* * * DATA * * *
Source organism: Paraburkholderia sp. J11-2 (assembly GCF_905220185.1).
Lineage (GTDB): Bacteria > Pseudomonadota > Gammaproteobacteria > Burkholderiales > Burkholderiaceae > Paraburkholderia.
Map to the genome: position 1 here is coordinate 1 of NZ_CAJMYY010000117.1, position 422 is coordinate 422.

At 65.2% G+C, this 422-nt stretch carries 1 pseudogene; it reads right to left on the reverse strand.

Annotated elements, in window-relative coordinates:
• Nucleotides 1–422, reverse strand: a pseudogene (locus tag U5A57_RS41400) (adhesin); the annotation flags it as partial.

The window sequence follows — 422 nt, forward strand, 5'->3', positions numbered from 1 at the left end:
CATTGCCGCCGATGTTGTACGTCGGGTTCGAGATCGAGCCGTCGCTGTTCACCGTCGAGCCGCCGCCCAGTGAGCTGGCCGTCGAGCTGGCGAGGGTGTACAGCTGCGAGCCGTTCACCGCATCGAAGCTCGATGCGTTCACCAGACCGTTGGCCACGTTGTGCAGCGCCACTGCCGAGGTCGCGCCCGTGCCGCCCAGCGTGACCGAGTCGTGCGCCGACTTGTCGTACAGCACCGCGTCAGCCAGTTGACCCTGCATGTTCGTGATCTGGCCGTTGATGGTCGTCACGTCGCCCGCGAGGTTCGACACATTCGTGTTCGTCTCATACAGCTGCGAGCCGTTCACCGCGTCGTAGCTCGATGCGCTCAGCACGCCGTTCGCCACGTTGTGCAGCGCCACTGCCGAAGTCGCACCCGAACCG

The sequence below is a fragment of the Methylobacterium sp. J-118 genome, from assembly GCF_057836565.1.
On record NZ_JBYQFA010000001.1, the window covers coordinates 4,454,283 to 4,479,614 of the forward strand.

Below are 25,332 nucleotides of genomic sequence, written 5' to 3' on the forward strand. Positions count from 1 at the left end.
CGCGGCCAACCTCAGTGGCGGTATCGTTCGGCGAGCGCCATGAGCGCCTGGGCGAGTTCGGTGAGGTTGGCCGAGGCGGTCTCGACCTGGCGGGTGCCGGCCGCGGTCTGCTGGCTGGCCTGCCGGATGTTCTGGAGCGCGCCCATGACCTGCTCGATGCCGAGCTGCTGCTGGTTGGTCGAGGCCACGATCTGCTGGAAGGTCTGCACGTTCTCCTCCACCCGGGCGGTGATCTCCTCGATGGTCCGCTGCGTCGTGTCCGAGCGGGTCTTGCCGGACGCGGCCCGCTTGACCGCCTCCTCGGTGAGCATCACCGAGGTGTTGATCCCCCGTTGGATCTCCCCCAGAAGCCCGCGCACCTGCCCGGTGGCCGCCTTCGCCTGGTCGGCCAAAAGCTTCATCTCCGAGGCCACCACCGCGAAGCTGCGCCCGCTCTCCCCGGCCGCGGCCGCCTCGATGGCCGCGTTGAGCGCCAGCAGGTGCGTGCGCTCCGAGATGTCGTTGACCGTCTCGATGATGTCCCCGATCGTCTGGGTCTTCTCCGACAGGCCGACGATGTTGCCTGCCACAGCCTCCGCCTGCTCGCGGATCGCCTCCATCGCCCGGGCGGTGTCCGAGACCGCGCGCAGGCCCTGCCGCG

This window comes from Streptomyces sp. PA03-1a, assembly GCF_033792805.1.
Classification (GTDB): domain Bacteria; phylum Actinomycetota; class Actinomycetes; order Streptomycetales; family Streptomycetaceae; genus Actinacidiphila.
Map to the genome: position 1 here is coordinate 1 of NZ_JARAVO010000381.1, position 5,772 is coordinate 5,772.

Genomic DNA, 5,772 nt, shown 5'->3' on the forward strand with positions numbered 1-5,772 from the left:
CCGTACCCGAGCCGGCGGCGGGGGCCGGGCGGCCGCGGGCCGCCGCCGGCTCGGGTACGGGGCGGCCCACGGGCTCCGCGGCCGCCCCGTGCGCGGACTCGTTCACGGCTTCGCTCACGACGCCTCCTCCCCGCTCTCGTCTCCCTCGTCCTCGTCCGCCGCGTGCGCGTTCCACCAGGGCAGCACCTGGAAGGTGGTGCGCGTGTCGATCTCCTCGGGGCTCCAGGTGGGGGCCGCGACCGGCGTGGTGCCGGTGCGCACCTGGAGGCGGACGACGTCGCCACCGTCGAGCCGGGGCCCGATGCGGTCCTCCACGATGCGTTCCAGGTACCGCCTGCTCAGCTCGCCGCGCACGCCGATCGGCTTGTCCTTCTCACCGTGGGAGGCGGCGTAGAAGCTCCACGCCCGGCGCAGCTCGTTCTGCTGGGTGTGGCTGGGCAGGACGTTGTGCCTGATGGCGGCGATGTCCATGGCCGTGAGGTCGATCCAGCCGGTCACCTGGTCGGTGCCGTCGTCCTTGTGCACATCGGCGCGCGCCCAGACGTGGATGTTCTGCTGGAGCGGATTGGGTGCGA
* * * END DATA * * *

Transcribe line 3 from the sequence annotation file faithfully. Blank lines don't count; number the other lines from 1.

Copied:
Map to the genome: position 1 here is coordinate 1 of NZ_CAJMYY010000117.1, position 422 is coordinate 422.